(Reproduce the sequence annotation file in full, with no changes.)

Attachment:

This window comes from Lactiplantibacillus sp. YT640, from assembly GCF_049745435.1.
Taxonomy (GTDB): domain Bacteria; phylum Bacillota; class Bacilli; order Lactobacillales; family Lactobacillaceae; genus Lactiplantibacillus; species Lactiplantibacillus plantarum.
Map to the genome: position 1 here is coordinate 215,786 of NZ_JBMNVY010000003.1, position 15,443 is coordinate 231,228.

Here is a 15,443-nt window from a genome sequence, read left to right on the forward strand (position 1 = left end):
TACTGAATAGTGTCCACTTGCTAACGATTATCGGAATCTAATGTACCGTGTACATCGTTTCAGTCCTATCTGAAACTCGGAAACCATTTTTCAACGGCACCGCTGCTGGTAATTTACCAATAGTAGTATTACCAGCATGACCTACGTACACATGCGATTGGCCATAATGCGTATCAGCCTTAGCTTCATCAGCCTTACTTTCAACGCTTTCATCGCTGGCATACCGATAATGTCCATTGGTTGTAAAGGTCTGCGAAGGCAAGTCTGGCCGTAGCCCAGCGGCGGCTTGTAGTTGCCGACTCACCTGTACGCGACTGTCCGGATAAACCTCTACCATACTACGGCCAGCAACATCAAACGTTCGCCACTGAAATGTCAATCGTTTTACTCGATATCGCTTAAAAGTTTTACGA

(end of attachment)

This window comes from Lactiplantibacillus sp. YT640, from assembly GCF_049745435.1.
Taxonomy (GTDB): domain Bacteria; phylum Bacillota; class Bacilli; order Lactobacillales; family Lactobacillaceae; genus Lactiplantibacillus; species Lactiplantibacillus plantarum.
Map to the genome: position 1 here is coordinate 215,786 of NZ_JBMNVY010000003.1, position 15,443 is coordinate 231,228.

Here is a 15,443-nt window from a genome sequence, read left to right on the forward strand (position 1 = left end):
TACTGAATAGTGTCCACTTGCTAACGATTATCGGAATCTAATGTACCGTGTACATCGTTTCAGTCCTATCTGAAACTCGGAAACCATTTTTCAACGGCACCGCTGCTGGTAATTTACCAATAGTAGTATTACCAGCATGACCTACGTACACATGCGATTGGCCATAATGCGTATCAGCCTTAGCTTCATCAGCCTTACTTTCAACGCTTTCATCGCTGGCATACCGATAATGTCCATTGGTTGTAAAGGTCTGCGAAGGCAAGTCTGGCCGTAGCCCAGCGGCGGCTTGTAGTTGCCGACTCACCTGTACGCGACTGTCCGGATAAACCTCTACCATACTACGGCCAGCAACATCAAACGTTCGCCACTGAAATGTCAATCGTTTTACTCGATATCGCTTAAAAGTTTTACGA